Look out -- Donald Trump's on another vaccine truther tear

There's more evidence than ever to prove vaccines don't cause autism

Published March 28, 2014 6:27PM (EDT)

Donald Trump                                 (AP/Cliff Owen)
Donald Trump (AP/Cliff Owen)

Donald Trump is at it again, galvanizing the troops on Twitter to support the thoroughly debunked theory that vaccines cause autism. Because he cares.

The impetus, this time, was a new report released Thursday by the Centers for Disease Control and Prevention, which identified a 30 percent surge in the rate of autism in children from just one year ago. It's alarming news that experts are still working to explain; Coleen Boyle, director of the CDC’s National Center on Birth Defects and Developmental Disabilities, told reporters that the rising numbers may reflect improvements in doctors' ability to identify children with autism spectrum disorders, as well as the increasing number of children with both high intelligence and autism.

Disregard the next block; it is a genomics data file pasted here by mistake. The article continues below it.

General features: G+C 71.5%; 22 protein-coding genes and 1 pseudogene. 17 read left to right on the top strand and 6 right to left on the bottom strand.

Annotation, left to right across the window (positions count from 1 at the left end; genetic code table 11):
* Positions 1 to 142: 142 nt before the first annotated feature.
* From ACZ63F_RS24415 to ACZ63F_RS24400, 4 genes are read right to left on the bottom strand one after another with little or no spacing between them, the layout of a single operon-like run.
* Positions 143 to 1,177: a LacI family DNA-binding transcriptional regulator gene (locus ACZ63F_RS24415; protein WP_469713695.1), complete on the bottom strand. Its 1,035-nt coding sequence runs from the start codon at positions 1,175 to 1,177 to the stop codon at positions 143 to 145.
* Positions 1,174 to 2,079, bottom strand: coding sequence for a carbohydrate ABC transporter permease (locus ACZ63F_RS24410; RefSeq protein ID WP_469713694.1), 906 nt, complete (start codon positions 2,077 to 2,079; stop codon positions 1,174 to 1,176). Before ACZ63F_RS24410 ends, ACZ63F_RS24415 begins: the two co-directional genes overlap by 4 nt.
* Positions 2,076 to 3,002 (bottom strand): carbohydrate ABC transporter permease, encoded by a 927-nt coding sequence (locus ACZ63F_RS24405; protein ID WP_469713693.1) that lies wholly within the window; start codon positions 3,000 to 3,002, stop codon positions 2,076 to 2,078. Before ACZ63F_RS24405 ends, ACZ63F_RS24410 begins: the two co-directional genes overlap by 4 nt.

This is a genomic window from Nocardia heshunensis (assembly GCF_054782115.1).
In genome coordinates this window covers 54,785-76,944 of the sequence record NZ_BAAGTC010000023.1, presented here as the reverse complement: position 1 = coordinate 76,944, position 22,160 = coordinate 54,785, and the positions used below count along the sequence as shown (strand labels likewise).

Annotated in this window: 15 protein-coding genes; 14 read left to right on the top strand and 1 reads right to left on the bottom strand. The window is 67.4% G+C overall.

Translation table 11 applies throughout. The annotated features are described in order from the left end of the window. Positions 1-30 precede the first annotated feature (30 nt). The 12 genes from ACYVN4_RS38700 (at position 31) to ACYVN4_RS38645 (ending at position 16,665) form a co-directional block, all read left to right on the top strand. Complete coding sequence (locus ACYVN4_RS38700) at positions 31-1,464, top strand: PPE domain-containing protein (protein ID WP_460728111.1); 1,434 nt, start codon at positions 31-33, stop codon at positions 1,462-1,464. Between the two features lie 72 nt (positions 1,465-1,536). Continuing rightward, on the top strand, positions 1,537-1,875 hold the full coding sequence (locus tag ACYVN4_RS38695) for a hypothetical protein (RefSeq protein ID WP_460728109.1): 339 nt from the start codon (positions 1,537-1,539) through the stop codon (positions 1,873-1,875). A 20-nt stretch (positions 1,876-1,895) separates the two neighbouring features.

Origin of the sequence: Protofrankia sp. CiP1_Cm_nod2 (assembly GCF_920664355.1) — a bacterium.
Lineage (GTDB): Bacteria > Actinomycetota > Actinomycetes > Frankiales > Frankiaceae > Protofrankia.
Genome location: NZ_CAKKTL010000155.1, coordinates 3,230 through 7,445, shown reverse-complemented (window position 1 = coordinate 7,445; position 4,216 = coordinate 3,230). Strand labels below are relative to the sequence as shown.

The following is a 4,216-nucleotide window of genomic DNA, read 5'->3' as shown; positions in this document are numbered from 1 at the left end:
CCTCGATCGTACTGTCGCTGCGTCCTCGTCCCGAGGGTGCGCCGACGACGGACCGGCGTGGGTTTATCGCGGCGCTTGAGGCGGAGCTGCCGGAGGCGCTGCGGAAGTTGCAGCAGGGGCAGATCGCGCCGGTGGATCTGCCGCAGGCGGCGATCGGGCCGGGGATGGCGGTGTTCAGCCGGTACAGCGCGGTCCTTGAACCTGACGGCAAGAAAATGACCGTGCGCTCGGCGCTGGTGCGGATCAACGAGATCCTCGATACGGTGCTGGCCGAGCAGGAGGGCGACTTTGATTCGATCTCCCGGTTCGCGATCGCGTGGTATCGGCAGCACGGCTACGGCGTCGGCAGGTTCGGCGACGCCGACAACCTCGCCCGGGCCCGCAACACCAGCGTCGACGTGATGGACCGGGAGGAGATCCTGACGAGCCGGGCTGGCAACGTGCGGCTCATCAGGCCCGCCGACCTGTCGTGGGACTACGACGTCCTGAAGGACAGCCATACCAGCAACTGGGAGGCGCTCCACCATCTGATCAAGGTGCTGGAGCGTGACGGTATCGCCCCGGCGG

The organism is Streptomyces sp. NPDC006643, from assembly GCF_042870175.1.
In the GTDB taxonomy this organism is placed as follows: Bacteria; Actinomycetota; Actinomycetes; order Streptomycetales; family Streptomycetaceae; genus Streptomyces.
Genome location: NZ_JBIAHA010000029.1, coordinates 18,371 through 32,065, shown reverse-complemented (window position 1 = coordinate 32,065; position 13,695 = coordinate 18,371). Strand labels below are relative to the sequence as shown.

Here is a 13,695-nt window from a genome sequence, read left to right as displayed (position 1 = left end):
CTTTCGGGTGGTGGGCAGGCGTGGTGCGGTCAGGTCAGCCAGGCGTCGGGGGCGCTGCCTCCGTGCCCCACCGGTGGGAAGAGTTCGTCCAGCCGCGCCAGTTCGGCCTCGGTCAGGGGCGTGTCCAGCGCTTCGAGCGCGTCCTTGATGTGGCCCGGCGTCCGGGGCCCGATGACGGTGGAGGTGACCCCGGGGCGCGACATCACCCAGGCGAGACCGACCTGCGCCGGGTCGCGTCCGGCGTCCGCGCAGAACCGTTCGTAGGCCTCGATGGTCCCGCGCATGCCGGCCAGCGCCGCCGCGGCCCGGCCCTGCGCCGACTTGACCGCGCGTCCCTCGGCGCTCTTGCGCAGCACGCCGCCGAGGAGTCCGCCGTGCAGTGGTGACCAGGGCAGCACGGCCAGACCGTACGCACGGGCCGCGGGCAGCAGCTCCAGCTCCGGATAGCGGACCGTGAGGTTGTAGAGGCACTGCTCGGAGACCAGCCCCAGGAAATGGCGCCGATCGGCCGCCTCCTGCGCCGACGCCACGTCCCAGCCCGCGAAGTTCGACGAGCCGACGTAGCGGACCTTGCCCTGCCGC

In the face of such uncertainty, Trump took the opportunity Friday morning to trumpet his own, wholly uninformed opinion:

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He then followed that up with some light medical conspiracy theorizing:

[embedtweet id="449544008986275840"]

As CNN helpfully points out, a study published last year in the Journal of Pediatrics confirmed that there is no association between receiving “too many vaccines too soon" and autism.

And apparently, Trump either didn't see (or chose to ignore) another study out this week: published in the New England Journal of Medicine, it added to the evidence that autism begins in the womb, long before vaccines are administered. Don't bother letting him know about it -- he's already gone back to attacking wind turbines.

By Lindsay Abrams

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Anti-vaccine Autism Donald Trump Vaccines